Veeder-Root FuelQuest LLC v. Wisdom et al

Filing 32

ORDER granting in part 11 MOTION to Expedite Discovery, signed by Judge Richard A. Jones. (VE)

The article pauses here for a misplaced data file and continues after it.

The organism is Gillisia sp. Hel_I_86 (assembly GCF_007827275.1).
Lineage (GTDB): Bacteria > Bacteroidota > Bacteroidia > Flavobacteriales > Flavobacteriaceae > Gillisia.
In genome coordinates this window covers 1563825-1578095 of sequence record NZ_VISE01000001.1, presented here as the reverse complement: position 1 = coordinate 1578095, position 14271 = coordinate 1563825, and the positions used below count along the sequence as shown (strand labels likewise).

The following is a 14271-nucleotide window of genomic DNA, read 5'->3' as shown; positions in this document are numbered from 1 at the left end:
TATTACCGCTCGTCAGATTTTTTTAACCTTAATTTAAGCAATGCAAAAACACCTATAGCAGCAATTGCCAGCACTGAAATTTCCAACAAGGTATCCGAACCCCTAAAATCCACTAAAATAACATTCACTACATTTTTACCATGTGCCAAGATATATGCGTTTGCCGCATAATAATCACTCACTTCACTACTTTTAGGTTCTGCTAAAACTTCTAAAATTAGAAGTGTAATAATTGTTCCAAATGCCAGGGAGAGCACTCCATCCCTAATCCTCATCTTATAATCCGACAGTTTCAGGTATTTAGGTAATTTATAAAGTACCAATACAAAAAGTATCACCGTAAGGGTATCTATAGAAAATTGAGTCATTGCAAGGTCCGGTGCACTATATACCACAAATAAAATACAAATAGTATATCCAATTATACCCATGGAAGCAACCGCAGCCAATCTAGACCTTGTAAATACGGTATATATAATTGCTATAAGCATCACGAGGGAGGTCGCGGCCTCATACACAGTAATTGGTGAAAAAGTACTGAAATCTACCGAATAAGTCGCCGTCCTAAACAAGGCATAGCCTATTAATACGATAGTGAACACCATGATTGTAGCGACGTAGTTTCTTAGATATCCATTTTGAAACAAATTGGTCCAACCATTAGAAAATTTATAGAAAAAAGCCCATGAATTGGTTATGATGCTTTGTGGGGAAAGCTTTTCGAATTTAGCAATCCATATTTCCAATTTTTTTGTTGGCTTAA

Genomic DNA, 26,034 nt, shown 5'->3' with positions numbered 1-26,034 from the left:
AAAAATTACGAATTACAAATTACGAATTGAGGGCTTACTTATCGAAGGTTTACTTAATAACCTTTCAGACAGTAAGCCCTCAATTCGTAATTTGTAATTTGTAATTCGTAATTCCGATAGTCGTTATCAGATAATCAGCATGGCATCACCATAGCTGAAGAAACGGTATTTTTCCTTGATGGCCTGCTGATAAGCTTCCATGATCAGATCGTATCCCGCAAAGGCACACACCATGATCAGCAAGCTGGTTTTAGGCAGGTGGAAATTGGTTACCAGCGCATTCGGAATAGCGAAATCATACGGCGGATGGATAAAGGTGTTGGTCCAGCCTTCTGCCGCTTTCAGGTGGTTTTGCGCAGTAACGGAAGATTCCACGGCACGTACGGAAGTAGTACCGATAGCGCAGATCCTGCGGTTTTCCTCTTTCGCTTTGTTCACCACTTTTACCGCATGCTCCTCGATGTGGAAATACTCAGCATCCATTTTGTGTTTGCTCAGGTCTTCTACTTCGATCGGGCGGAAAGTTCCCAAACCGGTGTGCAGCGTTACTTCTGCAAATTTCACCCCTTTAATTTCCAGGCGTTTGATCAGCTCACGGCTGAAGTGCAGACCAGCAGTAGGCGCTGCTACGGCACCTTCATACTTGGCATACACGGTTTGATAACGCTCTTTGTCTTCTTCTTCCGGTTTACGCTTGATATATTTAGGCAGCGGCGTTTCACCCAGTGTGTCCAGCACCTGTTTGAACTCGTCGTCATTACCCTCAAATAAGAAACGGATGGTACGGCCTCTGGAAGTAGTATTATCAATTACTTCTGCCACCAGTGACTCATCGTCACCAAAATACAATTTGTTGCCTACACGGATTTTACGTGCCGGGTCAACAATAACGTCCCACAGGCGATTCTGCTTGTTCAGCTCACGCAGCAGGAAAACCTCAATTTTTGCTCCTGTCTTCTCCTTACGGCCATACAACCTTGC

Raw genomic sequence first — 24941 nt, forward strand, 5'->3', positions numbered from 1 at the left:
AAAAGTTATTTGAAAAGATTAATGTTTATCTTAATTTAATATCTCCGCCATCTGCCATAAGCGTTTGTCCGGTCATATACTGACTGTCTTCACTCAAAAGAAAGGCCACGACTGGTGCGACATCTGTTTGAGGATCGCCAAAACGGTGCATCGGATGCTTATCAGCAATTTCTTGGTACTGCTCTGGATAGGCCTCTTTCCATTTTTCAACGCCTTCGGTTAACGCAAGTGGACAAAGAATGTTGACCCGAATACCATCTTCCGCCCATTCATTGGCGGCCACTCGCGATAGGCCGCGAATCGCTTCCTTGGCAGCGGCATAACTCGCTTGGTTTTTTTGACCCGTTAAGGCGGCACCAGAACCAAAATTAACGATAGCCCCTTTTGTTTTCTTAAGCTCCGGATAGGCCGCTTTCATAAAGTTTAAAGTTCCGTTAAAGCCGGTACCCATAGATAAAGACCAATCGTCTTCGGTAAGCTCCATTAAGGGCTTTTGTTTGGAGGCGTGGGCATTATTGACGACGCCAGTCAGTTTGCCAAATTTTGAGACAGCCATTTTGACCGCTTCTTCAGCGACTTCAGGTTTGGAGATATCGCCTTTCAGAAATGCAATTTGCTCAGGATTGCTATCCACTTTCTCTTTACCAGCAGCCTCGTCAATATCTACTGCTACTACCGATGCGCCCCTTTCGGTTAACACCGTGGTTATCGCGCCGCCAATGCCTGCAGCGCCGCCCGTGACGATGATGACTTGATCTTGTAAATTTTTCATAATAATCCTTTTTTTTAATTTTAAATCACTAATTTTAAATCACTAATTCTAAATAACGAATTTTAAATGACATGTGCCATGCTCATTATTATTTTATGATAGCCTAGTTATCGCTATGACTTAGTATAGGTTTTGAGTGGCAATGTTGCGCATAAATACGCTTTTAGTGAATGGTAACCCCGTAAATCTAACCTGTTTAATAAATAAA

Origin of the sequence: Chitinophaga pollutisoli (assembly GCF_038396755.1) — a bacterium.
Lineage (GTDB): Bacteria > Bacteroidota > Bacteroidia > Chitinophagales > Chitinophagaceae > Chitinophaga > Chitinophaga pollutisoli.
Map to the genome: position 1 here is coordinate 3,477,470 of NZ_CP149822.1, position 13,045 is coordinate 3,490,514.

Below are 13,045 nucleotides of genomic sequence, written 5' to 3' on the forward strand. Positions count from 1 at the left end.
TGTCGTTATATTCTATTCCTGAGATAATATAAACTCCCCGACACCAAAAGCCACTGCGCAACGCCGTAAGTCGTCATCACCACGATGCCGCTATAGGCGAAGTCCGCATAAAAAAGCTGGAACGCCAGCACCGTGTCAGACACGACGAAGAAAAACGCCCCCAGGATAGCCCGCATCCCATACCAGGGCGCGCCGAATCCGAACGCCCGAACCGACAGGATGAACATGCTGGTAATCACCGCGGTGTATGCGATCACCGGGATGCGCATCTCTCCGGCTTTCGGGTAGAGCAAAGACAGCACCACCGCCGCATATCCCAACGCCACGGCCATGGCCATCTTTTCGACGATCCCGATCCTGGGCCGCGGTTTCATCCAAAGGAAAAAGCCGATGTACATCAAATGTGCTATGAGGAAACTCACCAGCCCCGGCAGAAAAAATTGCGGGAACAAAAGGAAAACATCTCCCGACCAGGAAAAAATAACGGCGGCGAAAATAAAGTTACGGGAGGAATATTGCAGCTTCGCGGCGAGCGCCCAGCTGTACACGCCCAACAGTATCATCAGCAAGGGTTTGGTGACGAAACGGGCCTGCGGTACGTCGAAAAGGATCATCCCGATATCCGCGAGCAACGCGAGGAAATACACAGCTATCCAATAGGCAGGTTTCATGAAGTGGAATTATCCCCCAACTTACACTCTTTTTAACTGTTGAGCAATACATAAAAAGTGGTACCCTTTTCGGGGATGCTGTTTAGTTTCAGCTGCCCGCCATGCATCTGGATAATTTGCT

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1 The Honorable Richard A. Jones 2 3 4 5 6 7 8 9 10 UNITED STATES DISTRICT COURT FOR THE WESTERN DISTRICT OF WASHINGTON AT SEATTLE 11 12 13 VEEDER-ROOT FUELQUEST, LLC, 14 Plaintiff, 15 Civil Action No. 2:21-cv-00352-RAJ ORDER v. 16 ANGELA WISDOM, an individual, and LEIGHTON O’BRIEN, INC., a corporation, 17 18 19 Defendants. 20 I. 21 INTRODUCTION This matter comes before the Court on Plaintiff Veeder-Root Fuelquest LLC’s 22 23 (“Plaintiff” or “VRFQ”) motion for expedited discovery and to preserve evidence. Dkt. 24 # 11. Defendants Angela Wisdom and Leighton O’Brien, Inc. 1 (“LOI”) (collectively 25 Defendants contend that LOI is not Ms. Wisdom’s employer and is therefore an improper party to this case. Dkt. # 20 at 1. Plaintiff responded in oral argument that it 1 26 ORDER - 1 1 “Defendants”) opposed this motion. Dkt. # 30. For the reasons below, the motion is 2 GRANTED in part. II. 3 BACKGROUND 4 The Court recounts the facts as set forth in its prior order. Dkt. # 31. Plaintiff is a 5 fueling software and solutions provider in the retail and wholesale fueling industry. Dkt. 6 # 1 ¶ 14. Ms. Wisdom was hired by Plaintiff as a Senior Director of Sales in the fall of 7 2017. Id. ¶ 20. In May of 2020, her role was expanded to include marketing 8 responsibilities. Id. As a result of her responsibilities and duties, Plaintiff alleges that 9 Ms. Wisdom had access to Plaintiff’s “confidential, proprietary, and trade secret 10 11 12 13 14 15 16 17 18 19 20 21 22 23 24 25 26 information, ” which included, but was not limited to the following: business strategy plans, sales strategies, pricing plans and information, the Company’s pipeline, customer information (including which customers had purchased which services) information regarding prospects (including details of anticipated deals, and how far along each prospective deal was), marketing strategies, development plans, strengths and weaknesses of certain Insite360 products and services, in-depth incentive and commission program information giving visibility into how the Company creates the necessary behaviors to drive growth, and more. Id. ¶ 22. When first hired, Ms. Wisdom signed a Nondisclosure and Assignment Agreement (“NDA”) on or about October 28, 2017. Id. ¶ 22. The NDA prohibited Ms. Wisdom from directly or indirectly using or disclosing to anyone outside the company any of Plaintiff’s trade secrets or confidential information, including customer lists, pricing, margins, and more. Id. ¶ 23. In mid-2019, Ms. Wisdom executed a new restrictive covenants agreement (“RCA”) with Plaintiff in exchange for, inter alia, an increase in salary and equity. Id. ¶ 24-26. would amend its complaint. The Court will consider this motion with respect to the requested injunction against Ms. Wisdom and reiterates its instruction to amend the complaint to include the proper defendants. ORDER - 2 1 On January 12, 2021, Ms. Wisdom informed Plaintiff that she was accepting a 2 position with Leighton O’Brien, Inc. (“LOI”), a direct competitor to Plaintiff, but 3 represented that her role was non-competitive with respect to the products she would be 4 selling and the territory in which she would be active. Id. ¶ 43. Plaintiff permitted Ms. 5 Wisdom to remain in her job for three weeks, until February 1, 2021, to facilitate off- 6 boarding and transition her responsibilities. Id. ¶ 47. 7 On February 1, 2021, LOI issued a press release dated February 2, 2021 8 announcing Ms. Wisdom’s hire and describing her role as directly competitive with her 9 role with Plaintiff. Id. ¶ 48. On February 3, 2021, Plaintiff sent Ms. Wisdom a letter 10 reminding her of her continuing obligations to Plaintiff and requesting that she sign and 11 return a draft certification confirming that her role would not be competitive. Id. ¶ 51. 12 The following day, Plaintiff sent a copy of the letter to Reed Leighton, CEO of LOI. Id. 13 ¶ 52. Mr. Wisdom did not respond to Plaintiff’s letter. Id. ¶ 57. The following week, 14 Plaintiff’s General Manager and Vice President, Rachel Collins, emailed Ms. Wisdom 15 asking her to call her to discuss the matter. Id. ¶ 20, 57. Ms. Wisdom did not respond. 16 Id. ¶ 57. 17 On February 4, 2021, several days after her employment with Plaintiff ended, Ms. 18 Wisdom mailed her company-issued devices back to Plaintiff. Id. ¶ 70. Her RCA 19 required her to return the devices promptly upon termination of her employment and no 20 later than two business days after termination. Id. ¶ 69. After receiving the devices on 21 February 9, 2021, Plaintiff sent them to an external forensic examiner to conduct an 22 analysis of each device. Id. ¶ 70. 23 The forensic examination revealed that Ms. Wisdom had performed a factory reset 24 of her computer on February 3, 2021. Id. ¶ 71. According to the examiner, the analysis 25 also revealed “hundreds of documents had metadata altered within an extremely short 26 timeframe, suggesting that they were mass copied, deleted, or ‘backed up’ to another ORDER - 3 1 device” on several occasions during Ms. Wisdom’s final weeks with Plaintiff. Id. ¶ 72. 2 The documents alleged included the following: 3 4 5 6 7 8 9 10 11 [C]onfidential information regarding hundreds of the Company’s customers, including revenue received for said customers, contract terms, which products or services the customers had purchased, and which [Plaintiff] sales executives were assigned to those customers; compensation data for the Company’s account executives, renewal executives, and other specialists, including compensation structure, commissions, and quotas; information regarding the Company’s territories; information regarding the [Plaintiff’s] pipeline, including specific opportunities with prospects, which products were being pitched, stage of contract negotiations, and anticipated contract value; and the [Plaintiff’s] growth goals for 2021. Id. ¶ 75. Ms. Wisdom had retained internal documents from Plaintiff and saved them on her 12 personal work computer, alleging that she had been asked to work after her employment 13 and that she needed to keep confidential company documents on her personal computer 14 for that purpose. Id. ¶ 77. Plaintiff disputes both of these statements. Id. ¶ 78. 15 Plaintiff’s outside counsel worked with counsel for Ms. Wisdom and LOI to try to 16 resolve the dispute. Id. ¶ 63. On February 24, 2021, without notice to Plaintiff, Ms. 17 Wisdom filed a declaratory judgment action in King County Superior Court naming 18 Plaintiff as a defendant. Id. ¶ 64. On March 4, 2021, Ms. Collins was personally served 19 with a copy of the lawsuit at her home, even though she was not a named party to the suit 20 nor was she an authorized agent for service. Id. ¶ 68. 21 On March 15, 2021, Plaintiff filed a complaint and motion for temporary 22 restraining order against Ms. Wisdom and LOI. Dkt. # 1, 3. On the same day, Plaintiff 23 filed the pending motion to expedite discovery and preserve evidence with a noting date 24 of March 26, 2021. Dkt. # 11. On March 16, 2021, Defendants filed a notice of intent to 25 oppose the motion. Dkt. # 16. The following day, Defendants filed their response, Dkt. 26 # 20, and the Court scheduled a hearing on the motion for temporary restraining order for ORDER - 4 1 March 19, 2021. The parties subsequently filed a stipulated motion to extend the 2 deadline for reply and move the hearing date, indicating that they were exploring “a 3 potential resolution of their dispute without further court involvement.” Dkt. # 24 at 2. 4 The Court granted the motion and rescheduled the hearing for March 24, 2021. On 5 March 23, Plaintiff filed a reply indicating that the parties had not reached a resolution. 6 Dkt. # 26. The Court heard oral argument on March 24, 2021. 7 On March 26, 2021, the Court denied Plaintiff’s motion for temporary restraining 8 order. Dkt. # 31. The Court reserved consideration of Plaintiff’s motion for preliminary 9 injunction and granted Defendants’ request for a hearing pursuant to Local Rule 7(d)(3). 10 Id. at 31. III. 11 LEGAL STANDARD 12 A court may authorize expedited discovery before a Rule 26(f) conference upon a 13 showing of good cause. 2 Fed. R. Civ. P. 26(d)(1); Semitool, Inc. v. Tokyo Electron Am., 14 Inc., 208 F.R.D. 273, 276 (N.D. Cal. 2002). Good cause exists “where the need for 15 expedited discovery, in consideration of the administration of justice, outweighs the 16 prejudice to the responding party.” Id. “The good cause standard may be satisfied where 17 a party seeks a preliminary injunction . . . or where the moving party has asserted claims 18 of infringement and unfair competition.” Qwest Commc’ns Int’l, Inc. v. WorldQuest 19 Networks, Inc., 213 F.R.D. 418, 419 (D. Colo. 2003) (internal citations omitted); see also 20 Caston v. Hoaglin, No. CIV A 2:08-CV-200, 2009 WL 1687927, at *2 (S.D. Ohio June 21 12, 2009) (holding that “[g]ood cause is often found in cases alleging infringement, 22 unfair competition, or where evidence may be lost or destroyed with time”); Ellsworth 23 Assocs., Inc. v. United States, 917 F. Supp. 841, 844 (D.D.C. 1996) (holding that 24 25 26 This Court declines to apply Notaro and instead applies the “good cause” standard in evaluating Plaintiff’s request for expedited discovery. See Semitool, Inc. v. Tokyo Electron Am., Inc., 208 F.R.D. 273, 276 (N.D. Cal. 2002). 2 ORDER - 5 1 “[e]xpedited discovery is particularly appropriate when a plaintiff seeks injunctive relief 2 because of the expedited nature of injunctive proceedings”). However, a court need not 3 automatically grant expedited discovery “merely because a party seeks a preliminary 4 injunction.” Am. LegalNet, Inc. v. Davis, 673 F. Supp. 2d 1063, 1066 (C.D. Cal. 2009). 5 When considering a request for expedited discovery in preparation for a 6 preliminary injunction hearing, “it makes sense to examine the discovery request ... on 7 the entirety of the record to date and the reasonableness of the request in light of all the 8 surrounding circumstances.” Am. LegalNet, Inc. v. Davis, 673 F. Supp. 2d 1063, 1067 9 (C.D. Cal. 2009) (internal citation and quotations omitted). In determining the 10 reasonableness of the request for expedited discovery, courts commonly consider the 11 following factors: “(1) whether a preliminary injunction is pending; (2) the breadth of the 12 discovery requests; (3) the purpose for requesting the expedited discovery; (4) the burden 13 on the defendants to comply with the requests; and (5) how far in advance of the typical 14 discovery process the request was made.” Id. (citations omitted). IV. 15 16 DISCUSSION In the instant motion, Plaintiff requests leave to conduct expedited discovery in 17 this matter and for an Order directing Defendants to preserve relevant evidence in their 18 possession, custody, or control. Dkt. # 11 at 1-2. Plaintiff also requests that the Court 19 order the District’s Model Tier-Two Protective Order shall govern expedited discovery. 20 Id. at 2. Plaintiff seeks the following discovery on an expedited basis: 21 22 23 24 25 26 (1) The deposition of Wisdom, on an expedited basis, on topics concerning (i) her access to, retention of, use of, or dissemination of VRFQ’s confidential, proprietary, and/or trade secret information; (ii) her role with LOI, including but not limited to her responsibilities and territory, and access to customers; and (iii) other matters pertinent to VRFQ’s request for injunctive relief; (2) The deposition of LOI’s CEO, Reed Leighton (“Leighton”), and a Rule 30(b)(6) deposition of LOI, on an expedited basis, on topics concerning (i) LOI’s solicitation of Wisdom or other VRFQ employees into roles with LOI ORDER - 6 1 similar to roles they held as VRFQ employees; (ii) Wisdom’s actions on behalf of LOI; and (iii) LOI’s possession of VRFQ’s confidential business information; 2 3 4 5 6 7 8 9 10 11 12 (3) Requests for production of documents and interrogatories to Wisdom concerning (i) her access to, retention of, use of, or dissemination of VRFQ’s confidential, proprietary, and/or trade secret information; (ii) her role with LOI, including but not limited to her responsibilities and duties, territory, and access to customers; and (iii) other matters pertinent to VRFQ’s request for injunctive relief, with responses due ten (10) days from service; (4) Requests for production of documents and interrogatories to LOI concerning (i) its solicitation of Wisdom or other VRFQ employees; (ii) Wisdom’s activities on behalf of LOI; and (iii) LOI’s possession of VRFQ’s confidential business information, with responses due ten (10) days from service; and (5) A forensic analysis of all computers, personal data devices, mobile phones, or electronic storage devices owned by, assigned to, or otherwise in the possession, custody or control of Wisdom at any time from November 1, 2020 to the present on which she conducted VRFQ business and/or stored VRFQ information. 13 14 15 Id. at 1-2. Plaintiff asserts that good cause exists to permit expedited discovery pursuant to 16 Rule 26(d)(1) because the information it seeks “is limited to what his necessary to ensure 17 its confidential information, trade secrets, and other legitimate business interests are 18 adequately protected.” Id. at 6. Plaintiff further contends that its request is “eminently 19 reasonable.” 20 Defendants argue that Plaintiff does not establish good cause for expedited 21 discovery, and that their discovery requests are neither “reasonable” nor “limited.” Dkt. 22 # 29 at 3-4. Defendants allege that Plaintiff’s demands on Defendants, including 23 numerous interrogatories, requests for production, and depositions within a short 24 timeframe are overly broad and burdensome. Id. at 4. As such, Defendants contend that 25 the second and fourth factors of the five-factor expedited discovery test weigh against 26 granting the motion. Id. at 5. Moreover, Defendants argue that Plaintiff’s allegations of ORDER - 7 1 harm are insufficient to establish good cause for expedited discovery and preliminary 2 injunction hearings are, by definition, based on an incomplete record. Id. Finally, they 3 argue that the timing of the motion so close to the FRCP 26(f) conference “provides little 4 to no benefit, much less a benefit outweighing the significant burden it places on 5 Defendants.” Id. at 5-6. 6 As a preliminary matter, the Court notes that Plaintiff’s motion was noted for 7 consideration by the Court only a few days prior to the FRCP 26(f) conference deadline 8 of March 31, 2021. Dkt. # 18. Although the parties are free to engage in discovery after 9 the Rule 26(f) conference without leave of the Court, Plaintiff’s pending motion is not 10 moot as it seeks an expedited timeline for responses to discovery requests, a Court order 11 for Defendants to preserve evidence, as well as a protective order governing expedited 12 requests. 13 The Court finds that the Plaintiff’s request for expedited discovery is reasonable 14 given the forensic analysis demonstrating irregular and suspicious activity with regard to 15 Ms. Wisdom’s use of Plaintiff’s confidential information. Plaintiff’s concerns about the 16 loss or destruction of confidential, proprietary, or trade secret information are valid. See 17 Caston, 2009 WL 1687927, at *2 (holding that good cause exists where “evidence may 18 be lost or destroyed with time”). The Court therefore grants Plaintiff’s request to order 19 Defendants to preserve evidence in their possession, custody, or control. 20 The Court also finds the discovery requests not to be overly burdensome but 21 modifies them slightly to provide Defendant additional time to meet the deadlines. The 22 Court agrees that, given the confidential nature of some of the discovery requests, a 23 protective order must be issued to ensure that information is adequately protected. The 24 Court finds that the District’s Model Tier-Two Protective Order is sufficient for the 25 period of expedited discovery and will consider alternatives as proposed by the parties 26 going forward. ORDER - 8 V. 1 2 CONCLUSION For the foregoing reasons, the Court ORDERS as follows: 3 4 5 6 (1) VRFQ is granted leave to serve the interrogatories attached as Exhibits A and B to its Motion pursuant to Rule 33 of the Federal Rules of Civil Procedure, and Defendants shall produce written responses (subject to clams of privilege and any good faith objections) within fourteen (14) days of service of the requests by 7 email; 8 9 (2) VRFQ is granted leave to serve the document requests attached as Exhibits C 10 and D to its Motion pursuant to Rule 34 of the Federal Rules of Civil Procedure, 11 and Defendants shall produce written responses and responsive documents 12 13 (subject to claims of privilege and any good faith objections) within fourteen (14) days of service of the requests by email; 14 (3) VRFQ is granted leave to conduct depositions of Ms. Wisdom, a corporate 15 representative of Defendant LOI and LOI’s CEO, Reed Leighton pursuant to Rule 16 30 of the Federal Rules of Civil Procedure, on ten calendar days’ notice; 17 18 (4) VRFQ shall be entitled to a forensic analysis of all computers, personal data devices, mobile phones, or electronic storage devices owned by, assigned to, or 19 otherwise in the possession, custody or control of Wisdom at any time from 20 November 1, 2020 to the present on which she conducted VRFQ business and/or 21 stored VRFQ information, pursuant to a forensic analysis protocol regarding 22 which the parties, through their counsel, shall meet and confer within three days of 23 this Order; 24 25 (5) This District’s Model Stipulated Protective Order shall govern expedited discovery in this case; 26 ORDER - 9 1 (6) Defendants shall immediately preserve all relevant evidence in their 2 possession, custody, or control (including, without limitation, all evidence residing 3 in their email and data storage accounts and on their mobile phones, computers, 4 and other devices), and Wisdom shall take steps to forensically preserve within 5 seven (7) calendar days any and all electronic devices, including but not limited to 6 any home and/or work computers, hard drives, flash drives, iPods, iPads, cell 7 8 9 phones, tablets, PDAs, and other external storage devices and/or cloud storage services in their possession, custody, or control, that have or may have ever stored VRFQ information or communications about VRFQ customers, products, or services; and 10 11 (7) The parties are ordered to meet and confer and file a joint proposed briefing 12 schedule on the motion for preliminary injunction to be submitted no later than 13 April 7, 2021. The Court will reach out to the parties to identify a mutually 14 agreeable time for the preliminary injunction hearing. 15 SO ORDERED. 16 17 DATED this 31st day of March, 2021. 18 A 19 The Honorable Richard A. Jones United States District Judge 20 21 22 23 24 25 26 ORDER - 10